I find the docs a bit light, but from experimentation it seems to me that the first argument to link_directory and link_tree is a file path relative to the manifest.js itself (does not use “asset load path”), while the first argument to link is a file path relative to some dir in “asset load path”, and will be looked up in all asset load paths (including rails engine gems) and first one found used.

  • For instance, if you have a file at ./app/assets/images/foo/bar.jpg, you’d want //= load foo/bar.jpg since all subdirs of  ./app/assets/ end up in your “asset load path”.
  • I’m not sure where what I’m calling the “asset load path” is configured/set, but if you include a //= load for some non-existent file, you’ll conveniently get the “asset load path” printed out in the error message!

The new techniques are not as flexible/powerful as the old ones that allowed arbitrary proc logic and regexps (and I think the proc logic could be used for assets in dependent engine gems too). So you may have to move some of your intended-as-top-level-targets source files to new locations, so you specify them with the link/link_tree/link_directory functions available; and/or refactor how you are dividing things between what asset files generally.

What went wrong here? What should be fixed?

Due to conditional logic in sprockets 3/4, very different logic for determining top-level targets will be used when you update to sprockets 4. This has affected a lot of people I know, but it may affect very few people generally and not be disruptive? I’m not sure.

But it does seem like kind of a failure in QA/release management, making the upgrade to sprockets 4 not as backwards compat as intended. While this roadblock was reported to sprockets in a 4.0 beta release back in January, and reported to Rails too in May, sadly  neither issue received any comments or attention from any maintainers before or after sprockets 4.0 release; the sprockets one is still open, the rails one was closed as “stale” by rails-bot in August.

This all seems unfortunate, but the answer is probably just that sprockets continues to not really have enough maintainers/supporters/contributors working on it, even after schneem’s amazing rescue attempt.

If it had gotten attention (or if it does, as it still could) and resources for a fix… what if anything should be done? I think that Rails ought to be generating the ./app/assets/config/manifest.js with eg //= link application.css instead of //= link_directory ../stylesheets .css.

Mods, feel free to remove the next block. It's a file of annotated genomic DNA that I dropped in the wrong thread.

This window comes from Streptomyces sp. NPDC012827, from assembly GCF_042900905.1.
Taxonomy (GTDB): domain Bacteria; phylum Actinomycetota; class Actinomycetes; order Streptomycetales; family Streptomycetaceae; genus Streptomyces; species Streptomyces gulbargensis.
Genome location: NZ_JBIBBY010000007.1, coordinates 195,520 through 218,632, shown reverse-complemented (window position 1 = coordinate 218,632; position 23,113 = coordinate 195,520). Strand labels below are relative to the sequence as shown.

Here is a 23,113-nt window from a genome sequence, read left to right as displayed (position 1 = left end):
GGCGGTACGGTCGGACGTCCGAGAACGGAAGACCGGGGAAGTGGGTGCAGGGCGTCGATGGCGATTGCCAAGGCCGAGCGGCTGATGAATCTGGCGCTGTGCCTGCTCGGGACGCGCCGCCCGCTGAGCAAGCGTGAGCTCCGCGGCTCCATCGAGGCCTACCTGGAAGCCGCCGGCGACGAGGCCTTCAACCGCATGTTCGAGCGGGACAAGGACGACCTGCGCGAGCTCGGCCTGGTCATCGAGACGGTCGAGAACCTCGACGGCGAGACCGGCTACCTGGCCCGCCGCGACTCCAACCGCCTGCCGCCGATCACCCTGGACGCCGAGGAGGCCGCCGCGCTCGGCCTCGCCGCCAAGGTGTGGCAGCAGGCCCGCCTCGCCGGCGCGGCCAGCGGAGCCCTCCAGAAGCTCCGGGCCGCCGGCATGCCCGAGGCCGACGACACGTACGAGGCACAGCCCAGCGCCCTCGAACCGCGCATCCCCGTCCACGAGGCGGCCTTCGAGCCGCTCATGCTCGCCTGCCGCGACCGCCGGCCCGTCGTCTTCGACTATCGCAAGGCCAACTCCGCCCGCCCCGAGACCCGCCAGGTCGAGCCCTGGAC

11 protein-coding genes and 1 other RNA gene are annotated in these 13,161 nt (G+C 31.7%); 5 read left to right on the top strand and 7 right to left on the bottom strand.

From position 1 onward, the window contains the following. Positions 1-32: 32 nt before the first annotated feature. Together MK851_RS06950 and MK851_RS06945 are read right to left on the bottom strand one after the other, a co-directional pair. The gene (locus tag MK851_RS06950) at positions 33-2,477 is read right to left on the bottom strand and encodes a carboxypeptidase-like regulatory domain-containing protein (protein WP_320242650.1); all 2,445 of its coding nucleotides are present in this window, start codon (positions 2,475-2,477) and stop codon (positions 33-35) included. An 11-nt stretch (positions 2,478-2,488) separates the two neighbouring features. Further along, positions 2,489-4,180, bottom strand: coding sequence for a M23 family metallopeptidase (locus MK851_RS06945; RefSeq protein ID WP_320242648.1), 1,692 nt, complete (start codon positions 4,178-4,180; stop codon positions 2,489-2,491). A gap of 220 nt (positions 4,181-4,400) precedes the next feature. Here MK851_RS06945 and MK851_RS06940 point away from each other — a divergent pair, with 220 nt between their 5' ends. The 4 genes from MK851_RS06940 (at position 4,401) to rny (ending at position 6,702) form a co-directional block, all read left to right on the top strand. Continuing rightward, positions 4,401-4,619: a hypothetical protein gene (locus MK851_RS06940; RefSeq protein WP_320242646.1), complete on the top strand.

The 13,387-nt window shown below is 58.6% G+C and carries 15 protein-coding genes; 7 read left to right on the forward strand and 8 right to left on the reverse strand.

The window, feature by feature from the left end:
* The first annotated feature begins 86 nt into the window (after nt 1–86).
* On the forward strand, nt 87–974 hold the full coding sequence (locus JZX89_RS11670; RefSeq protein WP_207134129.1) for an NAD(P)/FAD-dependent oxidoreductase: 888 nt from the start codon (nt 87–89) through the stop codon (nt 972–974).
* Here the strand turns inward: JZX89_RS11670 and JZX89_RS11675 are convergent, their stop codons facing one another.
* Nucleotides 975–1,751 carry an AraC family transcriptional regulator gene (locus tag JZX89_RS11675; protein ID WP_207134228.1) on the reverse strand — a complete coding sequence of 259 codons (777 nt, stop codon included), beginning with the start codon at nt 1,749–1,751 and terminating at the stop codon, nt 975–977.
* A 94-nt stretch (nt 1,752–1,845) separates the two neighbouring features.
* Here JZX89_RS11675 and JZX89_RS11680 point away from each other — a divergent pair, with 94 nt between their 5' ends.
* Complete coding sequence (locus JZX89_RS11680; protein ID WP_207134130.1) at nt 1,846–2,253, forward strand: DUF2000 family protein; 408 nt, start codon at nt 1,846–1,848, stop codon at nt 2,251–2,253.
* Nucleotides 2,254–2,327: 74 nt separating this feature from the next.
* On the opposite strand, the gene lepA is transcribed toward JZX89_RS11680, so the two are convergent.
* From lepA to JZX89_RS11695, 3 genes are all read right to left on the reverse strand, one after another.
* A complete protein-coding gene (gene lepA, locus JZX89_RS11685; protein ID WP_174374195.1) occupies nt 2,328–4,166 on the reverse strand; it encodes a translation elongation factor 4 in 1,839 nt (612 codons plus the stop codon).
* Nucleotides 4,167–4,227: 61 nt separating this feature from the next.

• I think that would be closer to the previous sprockets3 behavior,  and would not do the ‘wrong’ thing with the Rails 5.2.3 cable.js file. (In Rails 6 by default sprockets doesn’t handle JS, so cable.js not an issue for sprockets).
  • This would be consistent with the examples in the sprockets upgrading guide.

I think/guess it’s basically a mistake, from inconsistent visions for what/how sprockets/rails integration should or would work over many years with various cooks.

Since (by accident) no Rails has yet been released which will use Sprockets 4 (and the generated manifest.js file) without a manual change to the Gemfile, it might be a very good time to fix this before an upcoming Rails release that does. Becuase it will get even more confusing to change at a later date after that point.

The difficulties in making this so now:

  • I have been unable to find what code is generating this to even make a PR. Anyone?
  • Finding what code is generating it would also help us find commit messages from when it was added, to figure out what they were intending, why they thought this made sense.
  • But maybe this is just my opinion that the generated manifest.js should look this way. Am I wrong? Should (and will) a committer actually merge a PR if I made one for this? Or is there some other plan behind it? Is there anyone who understands the big picture? (As schneems himself wrote up in the Saving Sprockets post, losing the context brought by maintainers-as-historians is painful, and we still haven’t really recovered).
  • Would I even be able to get anyone with commit privs attention to possibly merge a PR, when the issues already filed didn’t get anyone’s attention? Maybe. My experience is when nobody is really sure what the “correct” behavior is, and nobody’s really taking responsibility for the subsystem, it’s very hard to get committers to review/merge your PR, they are (rightly!) kind of scared of it and risking “you broke it you own it” responsibility.

Help us shneems, you’re our only hope?

My other conclusion is that a lot of this complexity came from trying to make sprockets decoupled from Rails, so it can be used with non-Rails projects. The confusion and complexity here is all about the Rails/sprockets integration, with sprockets as a separate and decoupled project that doens’t assume Rails, so needs to be configured by Rails, etc. The benefits of this may have been large, it may have been worth it — but one should never underestimate the complexity and added maintenance burden of trying to make an independent decoupled tool, over something that can assume a lot more about context, and significantly added difficulty to making sprockets predictable, comprehensible, and polished. We’re definitely paying the cost here, I think a new user to Rails is going to be really confused and overwhelemed trying to figure out what’s going on if they run into trouble.